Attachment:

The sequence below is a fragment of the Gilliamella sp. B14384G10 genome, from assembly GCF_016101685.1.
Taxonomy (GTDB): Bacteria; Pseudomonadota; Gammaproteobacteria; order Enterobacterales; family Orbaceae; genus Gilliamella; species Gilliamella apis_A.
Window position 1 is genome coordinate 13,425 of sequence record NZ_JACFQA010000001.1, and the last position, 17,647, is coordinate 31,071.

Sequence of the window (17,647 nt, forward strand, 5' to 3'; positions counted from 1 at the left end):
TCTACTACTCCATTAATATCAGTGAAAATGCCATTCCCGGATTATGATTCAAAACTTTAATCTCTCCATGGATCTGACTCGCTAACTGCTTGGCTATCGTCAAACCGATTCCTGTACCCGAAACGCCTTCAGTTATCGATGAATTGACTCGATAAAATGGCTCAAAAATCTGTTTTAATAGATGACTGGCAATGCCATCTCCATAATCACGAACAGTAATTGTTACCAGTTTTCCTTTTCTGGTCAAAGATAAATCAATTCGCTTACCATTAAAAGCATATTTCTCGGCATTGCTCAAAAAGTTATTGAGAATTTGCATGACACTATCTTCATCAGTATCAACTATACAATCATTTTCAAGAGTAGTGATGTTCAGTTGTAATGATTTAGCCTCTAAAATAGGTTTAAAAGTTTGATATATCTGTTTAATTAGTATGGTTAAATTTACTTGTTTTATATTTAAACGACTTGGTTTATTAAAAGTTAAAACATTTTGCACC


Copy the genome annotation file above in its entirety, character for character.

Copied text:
The sequence below is a fragment of the Gilliamella sp. B14384G10 genome, from assembly GCF_016101685.1.
Taxonomy (GTDB): Bacteria; Pseudomonadota; Gammaproteobacteria; order Enterobacterales; family Orbaceae; genus Gilliamella; species Gilliamella apis_A.
Window position 1 is genome coordinate 13,425 of sequence record NZ_JACFQA010000001.1, and the last position, 17,647, is coordinate 31,071.

Sequence of the window (17,647 nt, forward strand, 5' to 3'; positions counted from 1 at the left end):
TCTACTACTCCATTAATATCAGTGAAAATGCCATTCCCGGATTATGATTCAAAACTTTAATCTCTCCATGGATCTGACTCGCTAACTGCTTGGCTATCGTCAAACCGATTCCTGTACCCGAAACGCCTTCAGTTATCGATGAATTGACTCGATAAAATGGCTCAAAAATCTGTTTTAATAGATGACTGGCAATGCCATCTCCATAATCACGAACAGTAATTGTTACCAGTTTTCCTTTTCTGGTCAAAGATAAATCAATTCGCTTACCATTAAAAGCATATTTCTCGGCATTGCTCAAAAAGTTATTGAGAATTTGCATGACACTATCTTCATCAGTATCAACTATACAATCATTTTCAAGAGTAGTGATGTTCAGTTGTAATGATTTAGCCTCTAAAATAGGTTTAAAAGTTTGATATATCTGTTTAATTAGTATGGTTAAATTTACTTGTTTTATATTTAAACGACTTGGTTTATTAAAAGTTAAAACATTTTGCACC